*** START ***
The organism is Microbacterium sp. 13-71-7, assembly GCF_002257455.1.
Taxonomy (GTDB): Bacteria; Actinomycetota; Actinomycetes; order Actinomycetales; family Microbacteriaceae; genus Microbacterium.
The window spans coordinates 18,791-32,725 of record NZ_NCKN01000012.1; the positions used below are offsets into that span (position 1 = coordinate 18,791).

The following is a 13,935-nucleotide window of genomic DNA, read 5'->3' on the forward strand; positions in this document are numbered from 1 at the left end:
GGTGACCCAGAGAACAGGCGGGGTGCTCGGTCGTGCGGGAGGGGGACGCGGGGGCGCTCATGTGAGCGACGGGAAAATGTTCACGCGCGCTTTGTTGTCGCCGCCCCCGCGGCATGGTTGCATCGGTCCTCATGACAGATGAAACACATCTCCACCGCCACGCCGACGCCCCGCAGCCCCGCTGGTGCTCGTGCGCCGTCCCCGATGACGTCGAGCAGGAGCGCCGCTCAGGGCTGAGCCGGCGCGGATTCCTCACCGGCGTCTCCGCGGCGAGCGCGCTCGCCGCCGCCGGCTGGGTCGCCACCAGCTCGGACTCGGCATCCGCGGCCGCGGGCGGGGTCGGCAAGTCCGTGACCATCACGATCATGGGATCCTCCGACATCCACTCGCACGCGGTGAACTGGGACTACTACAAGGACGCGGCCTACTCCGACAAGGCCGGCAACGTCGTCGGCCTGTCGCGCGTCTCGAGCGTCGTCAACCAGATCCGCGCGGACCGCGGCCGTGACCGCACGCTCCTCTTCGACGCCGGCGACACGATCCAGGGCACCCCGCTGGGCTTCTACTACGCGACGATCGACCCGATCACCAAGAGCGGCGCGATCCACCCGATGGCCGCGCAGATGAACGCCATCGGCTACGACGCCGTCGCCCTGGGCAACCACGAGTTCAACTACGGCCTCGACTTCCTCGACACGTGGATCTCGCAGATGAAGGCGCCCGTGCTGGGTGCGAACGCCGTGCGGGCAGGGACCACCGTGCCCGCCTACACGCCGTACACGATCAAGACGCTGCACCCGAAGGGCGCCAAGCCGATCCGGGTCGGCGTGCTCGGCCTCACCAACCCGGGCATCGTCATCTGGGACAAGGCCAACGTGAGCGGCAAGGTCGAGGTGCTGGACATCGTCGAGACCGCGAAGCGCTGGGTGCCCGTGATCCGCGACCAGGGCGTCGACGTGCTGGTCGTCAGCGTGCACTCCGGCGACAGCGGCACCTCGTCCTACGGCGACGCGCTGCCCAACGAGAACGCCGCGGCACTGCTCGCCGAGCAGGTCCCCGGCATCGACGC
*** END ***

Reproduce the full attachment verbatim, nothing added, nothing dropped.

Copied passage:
The organism is Microbacterium sp. 13-71-7, assembly GCF_002257455.1.
Taxonomy (GTDB): Bacteria; Actinomycetota; Actinomycetes; order Actinomycetales; family Microbacteriaceae; genus Microbacterium.
The window spans coordinates 18,791-32,725 of record NZ_NCKN01000012.1; the positions used below are offsets into that span (position 1 = coordinate 18,791).

The following is a 13,935-nucleotide window of genomic DNA, read 5'->3' on the forward strand; positions in this document are numbered from 1 at the left end:
GGTGACCCAGAGAACAGGCGGGGTGCTCGGTCGTGCGGGAGGGGGACGCGGGGGCGCTCATGTGAGCGACGGGAAAATGTTCACGCGCGCTTTGTTGTCGCCGCCCCCGCGGCATGGTTGCATCGGTCCTCATGACAGATGAAACACATCTCCACCGCCACGCCGACGCCCCGCAGCCCCGCTGGTGCTCGTGCGCCGTCCCCGATGACGTCGAGCAGGAGCGCCGCTCAGGGCTGAGCCGGCGCGGATTCCTCACCGGCGTCTCCGCGGCGAGCGCGCTCGCCGCCGCCGGCTGGGTCGCCACCAGCTCGGACTCGGCATCCGCGGCCGCGGGCGGGGTCGGCAAGTCCGTGACCATCACGATCATGGGATCCTCCGACATCCACTCGCACGCGGTGAACTGGGACTACTACAAGGACGCGGCCTACTCCGACAAGGCCGGCAACGTCGTCGGCCTGTCGCGCGTCTCGAGCGTCGTCAACCAGATCCGCGCGGACCGCGGCCGTGACCGCACGCTCCTCTTCGACGCCGGCGACACGATCCAGGGCACCCCGCTGGGCTTCTACTACGCGACGATCGACCCGATCACCAAGAGCGGCGCGATCCACCCGATGGCCGCGCAGATGAACGCCATCGGCTACGACGCCGTCGCCCTGGGCAACCACGAGTTCAACTACGGCCTCGACTTCCTCGACACGTGGATCTCGCAGATGAAGGCGCCCGTGCTGGGTGCGAACGCCGTGCGGGCAGGGACCACCGTGCCCGCCTACACGCCGTACACGATCAAGACGCTGCACCCGAAGGGCGCCAAGCCGATCCGGGTCGGCGTGCTCGGCCTCACCAACCCGGGCATCGTCATCTGGGACAAGGCCAACGTGAGCGGCAAGGTCGAGGTGCTGGACATCGTCGAGACCGCGAAGCGCTGGGTGCCCGTGATCCGCGACCAGGGCGTCGACGTGCTGGTCGTCAGCGTGCACTCCGGCGACAGCGGCACCTCGTCCTACGGCGACGCGCTGCCCAACGAGAACGCCGCGGCACTGCTCGCCGAGCAGGTCCCCGGCATCGACGC